Fer Urbina

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About Fer Urbina

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  1. I have played the CD. Sounds good to my ears, but have not listened attentively enough. One thing, though: Although disk 2 carries 6 alt takes, of which 5 are previously unissued, it does not carry the extra takes of "Evidence" (5:26) and "Blue Monk" (6:55) included regularly in official reissues since 1999. F PS: there's a previous thread on this album, its reissues and their sound quality.
  2. Hiroshi Tanno to close down his store

    Just saw it on FB. Really sorry to hear this. He was great to deal with and very friendly too. RIP. F
  3. Have had the set as background music (pun intended), so I don't have a detailed opinion yet, but so far I'm very happy with the music. With the liner notes, not so much. Besides things like a note alerting of the disparity in sound quality (CD1 can be a scary first impression), I miss some more context. Some examples from CD2. Track 1, "Spectrum", multitracked, at RVG's in 1952. No mention at all of "Descent into the Maelstrom" (are they related? how?). Track 2, "New Pennies". Sounds like an alternate take of "C-Minor Complex" from The New Tristano (same opening bass line, both in C minor, both same changes as far as I can tell). Is it? There are 14 tracks from that 1961 session at home: are they outtakes of The New Tristano? I know and agree that what's important is the music, but just saying that the notes in the booklet "are not meant to inform -- just to note muy personal feelings and reactions to the music as it unfolds", doesn't cut it for me, especially in a text where, besides the perfunctory hat tip to Barry Ulanov (has no one else written favourably about Tristano?), all references to writers/critics are negative clichés. F
  4. Note that there's a reissue with one previously unissued track and longer edits of two others. https://www.discogs.com/es/release/11845498-Lennie-Tristano-Descent-Into-The-Maelstrom F
  5. For what it's worth, besides the list of songs, the Frémeux site also carries the whole liner notes in French and English, here. F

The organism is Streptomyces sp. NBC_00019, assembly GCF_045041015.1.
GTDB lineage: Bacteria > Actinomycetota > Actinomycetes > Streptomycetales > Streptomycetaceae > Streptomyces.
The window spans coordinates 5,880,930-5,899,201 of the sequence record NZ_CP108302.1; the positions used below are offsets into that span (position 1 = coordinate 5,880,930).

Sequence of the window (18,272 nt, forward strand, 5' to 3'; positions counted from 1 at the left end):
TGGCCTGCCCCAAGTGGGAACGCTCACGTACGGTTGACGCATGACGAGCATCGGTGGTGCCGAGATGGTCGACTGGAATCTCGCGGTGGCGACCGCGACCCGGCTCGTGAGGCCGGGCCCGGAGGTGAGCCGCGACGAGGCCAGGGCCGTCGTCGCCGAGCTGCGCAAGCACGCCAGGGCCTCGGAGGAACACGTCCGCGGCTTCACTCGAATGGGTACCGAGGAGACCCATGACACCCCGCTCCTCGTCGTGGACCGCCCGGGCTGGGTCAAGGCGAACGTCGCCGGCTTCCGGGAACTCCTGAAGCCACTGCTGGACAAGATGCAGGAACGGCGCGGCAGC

6. Various Artists: Slavery in America - Redemption Songs: 1914-1972 (3CDs, Frémeaux & Associés, FA 4467) Info on the Frémeaux site. £4.32 at Amazon UK.
  7. Zoot Sims on ABC-Paramount

    Love both records, especially the 4 Altos, for which, Sims played the head and soloed, then Handy took the recording home, transcribed the solos, arranged them for four voices, and brought the stuff back for the overdubbing session. I think that doing this on alto instead of tenor was a great idea, it's a lighter sound, and few, if any, could have pulled it off like Sims did. Curio: on "The Last Day of Fall", Sims has a rare single-line solo -- Handy harmonized it for 4 saxes two years later for Hal McKusick's Cross Section: Saxes. As for the other, the alto/tenor/bari, Sims did the overdubbing on the spot. Williams told me that the rhythm section killed time having drinks, and that they were hammered by the end of the session. F
  8. Thanks for making this available. It's well-known that Charlie Christian was one Tristano's favourite soloists, but it's nice to hear such a heavy Benny Goodman/Charlie Christian sextet vibe. The first line on the guitar solo on Found a New Baby is a direct lift from CC's solo on same track. And the intro to Honeysuckle Rose and then the ensemble towards the end are from Gone with What Draft. F